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NCLB Outrages

From the archives: Senator Obama, Literacy, and Libraries

Sadly, it seems fitting to post Stephen Krashen's analysis again. You can't say you weren't warned.

by Stephen Krashen

Illinois Senator Barack Obama is extremely well-informed in a number of important areas crucial to his position in the US Senate. He is not, however, well-informed about some important issues in education. In a presentation at the American Library Association, Senator Obama (Obama, 2005) repeated the commonly held views about how well our children read, how children learn to read, the effects of TV and computers on reading, and, even though he was speaking to the library association, he underestimated the importance of libraries.

Obama believes in the proficiency levels that accompany the NAEP exam, a test given to children throughout the US: “During the last 20 years or so, over 10 million Americans reached the 12th grade without learning to read at a basic level â€Â¦ In 2000 only 32% of fourth-graders tested as reading proficient â€Â¦Ă˘€ť (p. 50).

As Gerald Bracey (e.g. Bracey, 1999) has pointed out many times, measurement experts have agreed that NAEP “proficiency levels” such as “basic level” and “reading proficient” have no actual basis. The NAEP categories appear to be arbitrary.

Obama also appears to accept the National Reading Panel report: “We know that children who start kindergarten with awareness of language and basic letter sounds become better readers â€Â¦Ă˘€ť (p. 51). Several scholars have argued is that “awareness of language and basic letter sounds” are the result of a more general competence in reading, which is really the result of interaction with comprehensible text, real reading (Goodman, 1993; Smith, 2005).

Obama notes that “the more reading material children are exposed to at home, the better they score in reading tests throughout their lives” but feels that the implications of this finding is to fund family literacy programs, ignoring the obvious fact that school and public libraries can also be of tremendous help in solving the problem of providing access to books for children.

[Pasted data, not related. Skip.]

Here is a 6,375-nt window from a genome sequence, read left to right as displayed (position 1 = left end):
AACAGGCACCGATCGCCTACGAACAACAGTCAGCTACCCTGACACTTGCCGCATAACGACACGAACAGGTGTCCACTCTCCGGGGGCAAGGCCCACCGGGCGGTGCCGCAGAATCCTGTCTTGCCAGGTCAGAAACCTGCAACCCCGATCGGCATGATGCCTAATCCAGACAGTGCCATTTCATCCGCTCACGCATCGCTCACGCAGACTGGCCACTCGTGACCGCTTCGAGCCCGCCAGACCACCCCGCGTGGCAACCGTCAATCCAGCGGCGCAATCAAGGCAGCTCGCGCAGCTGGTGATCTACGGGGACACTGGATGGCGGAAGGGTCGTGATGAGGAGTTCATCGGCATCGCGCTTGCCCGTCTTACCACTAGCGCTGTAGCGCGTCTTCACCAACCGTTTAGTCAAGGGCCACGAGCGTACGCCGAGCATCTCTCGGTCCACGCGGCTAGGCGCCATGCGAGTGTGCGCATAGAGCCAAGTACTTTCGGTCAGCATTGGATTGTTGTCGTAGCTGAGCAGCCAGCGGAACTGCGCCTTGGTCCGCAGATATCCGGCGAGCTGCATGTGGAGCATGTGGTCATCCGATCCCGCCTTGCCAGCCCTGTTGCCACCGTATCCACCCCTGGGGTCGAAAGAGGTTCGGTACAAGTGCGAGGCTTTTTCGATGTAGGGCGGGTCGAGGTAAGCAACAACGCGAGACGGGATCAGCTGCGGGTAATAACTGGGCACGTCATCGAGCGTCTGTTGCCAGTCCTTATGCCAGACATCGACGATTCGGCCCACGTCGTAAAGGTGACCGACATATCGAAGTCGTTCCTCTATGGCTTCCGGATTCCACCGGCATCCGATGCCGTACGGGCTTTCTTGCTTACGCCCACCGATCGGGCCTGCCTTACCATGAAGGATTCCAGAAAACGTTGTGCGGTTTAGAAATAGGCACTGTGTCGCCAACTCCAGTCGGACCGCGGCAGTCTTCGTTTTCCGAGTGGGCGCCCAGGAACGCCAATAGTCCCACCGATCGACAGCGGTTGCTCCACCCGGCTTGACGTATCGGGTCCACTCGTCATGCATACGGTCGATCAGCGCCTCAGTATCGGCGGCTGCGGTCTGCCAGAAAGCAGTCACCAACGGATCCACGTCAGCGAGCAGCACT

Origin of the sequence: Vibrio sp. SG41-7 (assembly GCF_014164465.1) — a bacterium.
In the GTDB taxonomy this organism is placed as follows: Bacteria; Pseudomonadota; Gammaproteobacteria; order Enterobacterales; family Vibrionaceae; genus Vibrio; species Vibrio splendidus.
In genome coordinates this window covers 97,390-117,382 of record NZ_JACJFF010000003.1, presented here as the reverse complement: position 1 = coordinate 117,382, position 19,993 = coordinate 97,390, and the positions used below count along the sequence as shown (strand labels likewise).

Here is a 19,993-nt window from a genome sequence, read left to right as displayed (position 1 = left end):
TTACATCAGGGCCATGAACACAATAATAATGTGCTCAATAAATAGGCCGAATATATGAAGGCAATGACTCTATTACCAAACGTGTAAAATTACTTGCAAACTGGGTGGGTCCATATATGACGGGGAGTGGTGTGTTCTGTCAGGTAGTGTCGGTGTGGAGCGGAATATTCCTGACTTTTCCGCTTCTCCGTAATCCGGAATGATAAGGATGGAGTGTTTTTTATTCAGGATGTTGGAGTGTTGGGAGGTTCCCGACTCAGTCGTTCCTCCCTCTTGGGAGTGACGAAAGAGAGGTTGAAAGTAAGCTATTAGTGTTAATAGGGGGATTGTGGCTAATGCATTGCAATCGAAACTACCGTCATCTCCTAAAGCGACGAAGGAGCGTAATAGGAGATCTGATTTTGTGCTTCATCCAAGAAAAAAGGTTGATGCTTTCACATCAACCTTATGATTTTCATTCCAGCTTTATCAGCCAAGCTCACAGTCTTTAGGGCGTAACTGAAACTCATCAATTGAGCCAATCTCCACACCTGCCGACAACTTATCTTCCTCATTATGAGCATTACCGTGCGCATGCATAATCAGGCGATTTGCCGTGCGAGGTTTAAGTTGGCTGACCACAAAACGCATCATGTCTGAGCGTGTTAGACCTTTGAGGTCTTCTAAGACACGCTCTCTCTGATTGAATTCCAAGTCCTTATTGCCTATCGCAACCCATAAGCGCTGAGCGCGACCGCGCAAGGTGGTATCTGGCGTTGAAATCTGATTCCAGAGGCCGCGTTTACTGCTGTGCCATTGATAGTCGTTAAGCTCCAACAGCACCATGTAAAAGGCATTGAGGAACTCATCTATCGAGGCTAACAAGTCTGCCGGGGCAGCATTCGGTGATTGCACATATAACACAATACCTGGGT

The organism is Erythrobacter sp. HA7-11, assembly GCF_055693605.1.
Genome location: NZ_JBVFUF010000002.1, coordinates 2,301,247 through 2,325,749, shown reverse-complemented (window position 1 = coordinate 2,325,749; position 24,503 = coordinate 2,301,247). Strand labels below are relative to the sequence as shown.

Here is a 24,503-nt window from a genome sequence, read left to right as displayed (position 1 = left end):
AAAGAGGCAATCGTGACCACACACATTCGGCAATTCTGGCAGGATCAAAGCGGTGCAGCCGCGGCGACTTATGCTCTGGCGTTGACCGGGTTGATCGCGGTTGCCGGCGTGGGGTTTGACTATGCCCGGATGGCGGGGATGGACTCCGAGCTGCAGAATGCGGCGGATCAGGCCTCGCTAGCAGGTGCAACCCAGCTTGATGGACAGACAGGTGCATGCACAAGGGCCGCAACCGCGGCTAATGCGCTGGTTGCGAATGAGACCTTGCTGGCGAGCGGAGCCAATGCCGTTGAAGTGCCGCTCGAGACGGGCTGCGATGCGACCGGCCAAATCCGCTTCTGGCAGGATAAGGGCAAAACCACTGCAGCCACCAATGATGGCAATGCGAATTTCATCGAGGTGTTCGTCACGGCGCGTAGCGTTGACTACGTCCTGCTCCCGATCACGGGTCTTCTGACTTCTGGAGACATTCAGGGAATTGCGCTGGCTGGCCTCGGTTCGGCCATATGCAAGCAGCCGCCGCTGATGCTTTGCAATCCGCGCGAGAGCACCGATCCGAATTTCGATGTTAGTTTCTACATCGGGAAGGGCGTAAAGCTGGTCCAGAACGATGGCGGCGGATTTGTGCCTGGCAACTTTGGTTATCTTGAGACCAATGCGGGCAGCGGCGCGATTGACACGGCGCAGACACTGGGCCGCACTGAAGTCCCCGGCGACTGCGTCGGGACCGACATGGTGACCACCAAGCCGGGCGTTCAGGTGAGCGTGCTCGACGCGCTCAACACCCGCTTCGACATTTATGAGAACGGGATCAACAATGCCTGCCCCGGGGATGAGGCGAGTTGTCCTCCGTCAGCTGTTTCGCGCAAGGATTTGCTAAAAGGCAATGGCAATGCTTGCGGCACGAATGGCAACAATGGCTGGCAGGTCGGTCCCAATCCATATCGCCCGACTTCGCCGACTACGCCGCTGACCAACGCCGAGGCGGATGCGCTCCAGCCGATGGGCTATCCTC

Obama is apparently unaware of data showing that better libraries mean higher reading scores, He is also unaware of the many studies showing that children of poverty attend schools with inferior school libraries and live in communities with inferior public libraries (research reviewed in Krashen, 2004).

Obama repeats the common view that TV and computers are threats to reading: “When you’re at home, you might try to get your kids to read, but you’re competing with other by-products of the technology revolution, TV, DVDs and video-games ..” (p. 52). “Children can’t achieve unless they raise their expectations and turn off television sets â€Â¦Ă˘€ť (p. 50).

Obama is clearly unaware of research findings showing no relationship between time spent watching TV and time spent reading, and studies showing no relationship between computer use and reading. One study, in fact, concluded that more computer use was related to slightly more reading (research reviewed in Krashen, 2004). The bottom-line on TV and computers is this: The problem is not the presence of distractions but the lack of access to books.

Like nearly all politicians and media columnists, Obama ignores the real problem in literacy. Studies tell us that those with more access to books read more, and those who read more, read better. Children of poverty have very little access to books, and as everybody knows, they score poorly on reading tests. The first step in dealing with this obvious problem is to improve school and public libraries in high-poverty areas.

Obama said some very good things about libraries in his presentation; he feels that “libraries are a critical tool ..” (p.51). They are more than this. They are the core of the solution to ensuring that all children become highly literate. As Obama notes, “it should be as easy to pick up a book as is to rent a DVD or pick up McDonalds” (p. 51). Agreed. In fact, it should be a lot easier.

Bracey, G. 1999. Problems with NAEP writing proficiency levels. http://www.america-tomorrow.com/bracey/EDDRA/EDDRA9.htm.
Goodman, K. 1993. Phonics Phacts. Portsmouth: Heinemann.
Krashen, S. 2004. The Power of Reading. Portsmouth: Heinemann and Westport: Libraries Unlimited.
Obama, B. 2005. Bound to the word. American Libraries August vol 36 (7): 48-52.
Smith, F. 2004. Understanding reading. Hillsdale, NJ: Erlbaum. Sixth Edition

— Stephen Krashen


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